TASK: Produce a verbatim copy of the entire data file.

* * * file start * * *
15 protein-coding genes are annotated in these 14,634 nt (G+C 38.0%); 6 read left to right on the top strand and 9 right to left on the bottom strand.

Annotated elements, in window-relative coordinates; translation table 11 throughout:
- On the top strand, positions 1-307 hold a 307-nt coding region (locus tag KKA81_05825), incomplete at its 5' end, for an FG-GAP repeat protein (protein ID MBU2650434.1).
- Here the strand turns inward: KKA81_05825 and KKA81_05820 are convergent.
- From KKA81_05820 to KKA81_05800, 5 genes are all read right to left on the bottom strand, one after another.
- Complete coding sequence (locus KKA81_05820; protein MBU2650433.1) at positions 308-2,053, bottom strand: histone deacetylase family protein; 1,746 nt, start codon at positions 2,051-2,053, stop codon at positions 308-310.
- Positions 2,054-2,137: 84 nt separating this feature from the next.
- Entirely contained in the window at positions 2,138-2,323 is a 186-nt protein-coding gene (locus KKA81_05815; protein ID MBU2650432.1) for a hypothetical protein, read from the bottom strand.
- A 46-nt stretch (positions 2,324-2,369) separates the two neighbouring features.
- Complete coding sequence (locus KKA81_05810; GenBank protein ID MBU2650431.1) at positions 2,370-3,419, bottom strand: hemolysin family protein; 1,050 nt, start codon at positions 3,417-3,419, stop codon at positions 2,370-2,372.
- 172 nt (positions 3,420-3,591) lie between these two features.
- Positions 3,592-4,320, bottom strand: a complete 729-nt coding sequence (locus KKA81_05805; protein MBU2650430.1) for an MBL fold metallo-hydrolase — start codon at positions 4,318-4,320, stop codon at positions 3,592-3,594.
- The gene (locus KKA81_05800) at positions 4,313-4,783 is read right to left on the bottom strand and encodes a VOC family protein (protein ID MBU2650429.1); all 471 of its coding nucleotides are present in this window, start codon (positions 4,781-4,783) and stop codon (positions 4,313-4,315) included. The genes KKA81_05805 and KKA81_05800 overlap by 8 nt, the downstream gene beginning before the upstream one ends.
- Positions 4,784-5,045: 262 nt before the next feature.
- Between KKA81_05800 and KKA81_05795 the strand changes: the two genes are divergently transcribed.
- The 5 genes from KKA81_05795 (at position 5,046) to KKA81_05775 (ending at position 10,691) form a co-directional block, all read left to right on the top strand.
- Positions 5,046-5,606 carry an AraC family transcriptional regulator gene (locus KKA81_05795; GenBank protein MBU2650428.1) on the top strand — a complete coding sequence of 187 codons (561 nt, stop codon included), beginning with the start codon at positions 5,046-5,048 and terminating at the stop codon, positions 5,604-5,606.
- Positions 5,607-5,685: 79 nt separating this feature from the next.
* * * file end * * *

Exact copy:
15 protein-coding genes are annotated in these 14,634 nt (G+C 38.0%); 6 read left to right on the top strand and 9 right to left on the bottom strand.

Annotated elements, in window-relative coordinates; translation table 11 throughout:
- On the top strand, positions 1-307 hold a 307-nt coding region (locus tag KKA81_05825), incomplete at its 5' end, for an FG-GAP repeat protein (protein ID MBU2650434.1).
- Here the strand turns inward: KKA81_05825 and KKA81_05820 are convergent.
- From KKA81_05820 to KKA81_05800, 5 genes are all read right to left on the bottom strand, one after another.
- Complete coding sequence (locus KKA81_05820; protein MBU2650433.1) at positions 308-2,053, bottom strand: histone deacetylase family protein; 1,746 nt, start codon at positions 2,051-2,053, stop codon at positions 308-310.
- Positions 2,054-2,137: 84 nt separating this feature from the next.
- Entirely contained in the window at positions 2,138-2,323 is a 186-nt protein-coding gene (locus KKA81_05815; protein ID MBU2650432.1) for a hypothetical protein, read from the bottom strand.
- A 46-nt stretch (positions 2,324-2,369) separates the two neighbouring features.
- Complete coding sequence (locus KKA81_05810; GenBank protein ID MBU2650431.1) at positions 2,370-3,419, bottom strand: hemolysin family protein; 1,050 nt, start codon at positions 3,417-3,419, stop codon at positions 2,370-2,372.
- 172 nt (positions 3,420-3,591) lie between these two features.
- Positions 3,592-4,320, bottom strand: a complete 729-nt coding sequence (locus KKA81_05805; protein MBU2650430.1) for an MBL fold metallo-hydrolase — start codon at positions 4,318-4,320, stop codon at positions 3,592-3,594.
- The gene (locus KKA81_05800) at positions 4,313-4,783 is read right to left on the bottom strand and encodes a VOC family protein (protein ID MBU2650429.1); all 471 of its coding nucleotides are present in this window, start codon (positions 4,781-4,783) and stop codon (positions 4,313-4,315) included. The genes KKA81_05805 and KKA81_05800 overlap by 8 nt, the downstream gene beginning before the upstream one ends.
- Positions 4,784-5,045: 262 nt before the next feature.
- Between KKA81_05800 and KKA81_05795 the strand changes: the two genes are divergently transcribed.
- The 5 genes from KKA81_05795 (at position 5,046) to KKA81_05775 (ending at position 10,691) form a co-directional block, all read left to right on the top strand.
- Positions 5,046-5,606 carry an AraC family transcriptional regulator gene (locus KKA81_05795; GenBank protein MBU2650428.1) on the top strand — a complete coding sequence of 187 codons (561 nt, stop codon included), beginning with the start codon at positions 5,046-5,048 and terminating at the stop codon, positions 5,604-5,606.
- Positions 5,607-5,685: 79 nt separating this feature from the next.